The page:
This year, many Iraqi Christians will be celebrating the season of peace and goodwill discreetly, wary of further attacks on their churches in a climate of increasing violence.
Last month, masked men detonated a bomb near an Orthodox Church in southern Baghdad, killing three people and wounding 34. In October, five Baghdad churches were attacked, causing damage but no casualties. And in August, similar attacks killed at least 10 and wounded nearly 50 Iraqi Christians.
In the most recent violence against Iraqs minority Christian community, gunmen attacked two churches in the northern Iraqi city of Mosul on Dec. 7, forcing people to leave and setting off explosions inside the buildings that caused damage but no personal harm.
But despite the increasing violence, there are a number of Iraqi Christians who will carry on the Christian tradition--although perhaps without the festive hoopla.
Iraqi Baptist Jenny Muaffaq insists that shootings, car bombings and curfew regulations will not stop her celebrating the birth of Christ.
"People don't have the festive spirit but I will celebrate Christmas whatever it takes," she told Middle East Online.
And while the Chaldean Church--Iraq's largest Christian community--will be celebrating traditional Christmas mass this year despite fears of attacks, it will hold the mass five hours earlier than usual as was ordered by patriarch Emmanuel Delly. So instead of the the usual 10 p.m. (1900 GMT) Dec. 24 service, this year's service will be held at 5 p.m.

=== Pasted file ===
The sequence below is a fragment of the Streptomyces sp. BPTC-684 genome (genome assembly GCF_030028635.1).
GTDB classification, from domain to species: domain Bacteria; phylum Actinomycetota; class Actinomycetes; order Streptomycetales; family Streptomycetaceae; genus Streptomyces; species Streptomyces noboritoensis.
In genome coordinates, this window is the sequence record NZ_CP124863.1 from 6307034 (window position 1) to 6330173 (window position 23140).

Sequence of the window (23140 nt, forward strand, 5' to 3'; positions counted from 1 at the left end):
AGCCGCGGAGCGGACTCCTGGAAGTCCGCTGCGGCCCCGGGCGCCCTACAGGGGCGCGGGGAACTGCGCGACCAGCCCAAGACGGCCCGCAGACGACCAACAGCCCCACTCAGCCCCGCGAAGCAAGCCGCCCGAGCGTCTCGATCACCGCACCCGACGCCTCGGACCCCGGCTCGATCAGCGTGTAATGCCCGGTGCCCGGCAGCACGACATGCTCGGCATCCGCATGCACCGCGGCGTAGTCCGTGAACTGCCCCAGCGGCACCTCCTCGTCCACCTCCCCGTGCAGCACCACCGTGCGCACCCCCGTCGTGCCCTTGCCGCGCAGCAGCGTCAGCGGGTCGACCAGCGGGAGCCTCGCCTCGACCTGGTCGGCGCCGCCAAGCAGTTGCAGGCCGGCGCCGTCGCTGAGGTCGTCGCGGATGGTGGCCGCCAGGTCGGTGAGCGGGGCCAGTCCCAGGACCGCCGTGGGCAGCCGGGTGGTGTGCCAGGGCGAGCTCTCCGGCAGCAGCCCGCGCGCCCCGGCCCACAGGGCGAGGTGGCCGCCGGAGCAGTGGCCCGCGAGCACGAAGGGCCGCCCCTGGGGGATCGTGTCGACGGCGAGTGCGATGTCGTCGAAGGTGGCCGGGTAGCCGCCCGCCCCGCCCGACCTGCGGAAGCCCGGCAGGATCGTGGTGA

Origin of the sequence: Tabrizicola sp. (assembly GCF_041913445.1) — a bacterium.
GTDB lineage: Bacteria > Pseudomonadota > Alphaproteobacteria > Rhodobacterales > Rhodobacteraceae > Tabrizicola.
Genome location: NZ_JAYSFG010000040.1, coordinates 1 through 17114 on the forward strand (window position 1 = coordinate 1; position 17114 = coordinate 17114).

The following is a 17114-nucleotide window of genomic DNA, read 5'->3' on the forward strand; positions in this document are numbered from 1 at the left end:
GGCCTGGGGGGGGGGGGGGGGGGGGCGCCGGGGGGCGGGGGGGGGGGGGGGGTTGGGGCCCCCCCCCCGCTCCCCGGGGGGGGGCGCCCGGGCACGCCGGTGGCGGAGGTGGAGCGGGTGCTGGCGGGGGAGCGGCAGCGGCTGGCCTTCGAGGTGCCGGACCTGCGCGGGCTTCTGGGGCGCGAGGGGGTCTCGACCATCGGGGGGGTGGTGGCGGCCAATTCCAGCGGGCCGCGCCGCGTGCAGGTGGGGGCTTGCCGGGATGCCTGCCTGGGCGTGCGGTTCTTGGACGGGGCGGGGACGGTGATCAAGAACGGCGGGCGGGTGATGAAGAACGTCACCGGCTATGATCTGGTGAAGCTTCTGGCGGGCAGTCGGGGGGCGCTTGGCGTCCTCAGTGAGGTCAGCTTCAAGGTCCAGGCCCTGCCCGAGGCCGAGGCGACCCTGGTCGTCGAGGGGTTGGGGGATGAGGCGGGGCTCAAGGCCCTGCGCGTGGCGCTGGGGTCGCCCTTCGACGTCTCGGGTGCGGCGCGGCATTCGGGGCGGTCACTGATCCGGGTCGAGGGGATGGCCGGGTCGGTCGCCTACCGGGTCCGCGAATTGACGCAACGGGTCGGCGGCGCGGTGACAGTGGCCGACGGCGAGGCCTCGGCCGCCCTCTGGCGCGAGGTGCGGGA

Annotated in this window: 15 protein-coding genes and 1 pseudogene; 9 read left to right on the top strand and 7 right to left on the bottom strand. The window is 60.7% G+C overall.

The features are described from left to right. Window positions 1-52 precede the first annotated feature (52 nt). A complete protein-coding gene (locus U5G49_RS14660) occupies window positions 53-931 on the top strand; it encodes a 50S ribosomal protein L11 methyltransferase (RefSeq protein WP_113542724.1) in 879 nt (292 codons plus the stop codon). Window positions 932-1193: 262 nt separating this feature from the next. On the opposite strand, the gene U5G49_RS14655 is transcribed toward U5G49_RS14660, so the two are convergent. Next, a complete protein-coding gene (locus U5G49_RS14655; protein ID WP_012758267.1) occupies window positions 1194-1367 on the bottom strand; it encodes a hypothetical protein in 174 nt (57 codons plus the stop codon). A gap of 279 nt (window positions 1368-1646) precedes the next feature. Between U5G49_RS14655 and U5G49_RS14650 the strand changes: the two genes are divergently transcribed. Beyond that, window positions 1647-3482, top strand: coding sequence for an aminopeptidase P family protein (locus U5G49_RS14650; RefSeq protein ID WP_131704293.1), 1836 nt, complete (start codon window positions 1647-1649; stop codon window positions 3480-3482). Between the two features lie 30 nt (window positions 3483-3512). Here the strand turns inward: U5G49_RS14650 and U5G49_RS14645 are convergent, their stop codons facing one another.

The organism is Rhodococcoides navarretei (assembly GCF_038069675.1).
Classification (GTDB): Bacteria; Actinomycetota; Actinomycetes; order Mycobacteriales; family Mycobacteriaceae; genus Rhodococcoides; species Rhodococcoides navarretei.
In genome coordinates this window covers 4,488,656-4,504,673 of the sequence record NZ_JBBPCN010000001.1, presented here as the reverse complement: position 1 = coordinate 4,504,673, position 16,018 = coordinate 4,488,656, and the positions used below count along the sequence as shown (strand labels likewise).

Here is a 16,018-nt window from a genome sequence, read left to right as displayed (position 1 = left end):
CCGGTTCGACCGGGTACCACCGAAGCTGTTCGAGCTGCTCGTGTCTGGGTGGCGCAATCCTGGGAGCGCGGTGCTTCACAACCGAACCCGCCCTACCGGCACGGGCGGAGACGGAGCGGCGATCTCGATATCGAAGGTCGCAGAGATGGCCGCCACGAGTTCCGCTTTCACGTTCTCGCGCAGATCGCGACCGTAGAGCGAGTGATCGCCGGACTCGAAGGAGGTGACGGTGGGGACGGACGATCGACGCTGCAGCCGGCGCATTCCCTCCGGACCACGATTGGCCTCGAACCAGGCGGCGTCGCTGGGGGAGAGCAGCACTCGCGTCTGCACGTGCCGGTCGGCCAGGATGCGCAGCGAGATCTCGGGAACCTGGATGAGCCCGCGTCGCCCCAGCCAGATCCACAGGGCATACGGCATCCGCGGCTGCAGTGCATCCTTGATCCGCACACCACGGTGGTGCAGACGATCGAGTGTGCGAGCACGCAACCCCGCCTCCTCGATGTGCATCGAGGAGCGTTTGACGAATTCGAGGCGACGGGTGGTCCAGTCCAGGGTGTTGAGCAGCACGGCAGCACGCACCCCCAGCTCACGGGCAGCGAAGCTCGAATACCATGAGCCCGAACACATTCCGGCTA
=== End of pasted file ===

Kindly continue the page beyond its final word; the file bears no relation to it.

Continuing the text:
Shopkeepers with Christian clientele are also feeling the effects of the recent violence.
"We're selling a lot less Christmas trees than last year," shop assistant Jedid told Middle East Online.
"This time last year I had sold 500 trees, this year only 100," says Hassan Sadeq, a purveyor of plastic Christmas trees.
Saif Abdel Salam, 18, told the news agency, "Usually by mid-December we've sold them all and we re-order. But now you can see that the shop is still full."
"Many of my Christian clients have left the country," he said.
According to source, thousands of Christians have left Iraq in recent months with estimates ranging from 10,000 to 40,000.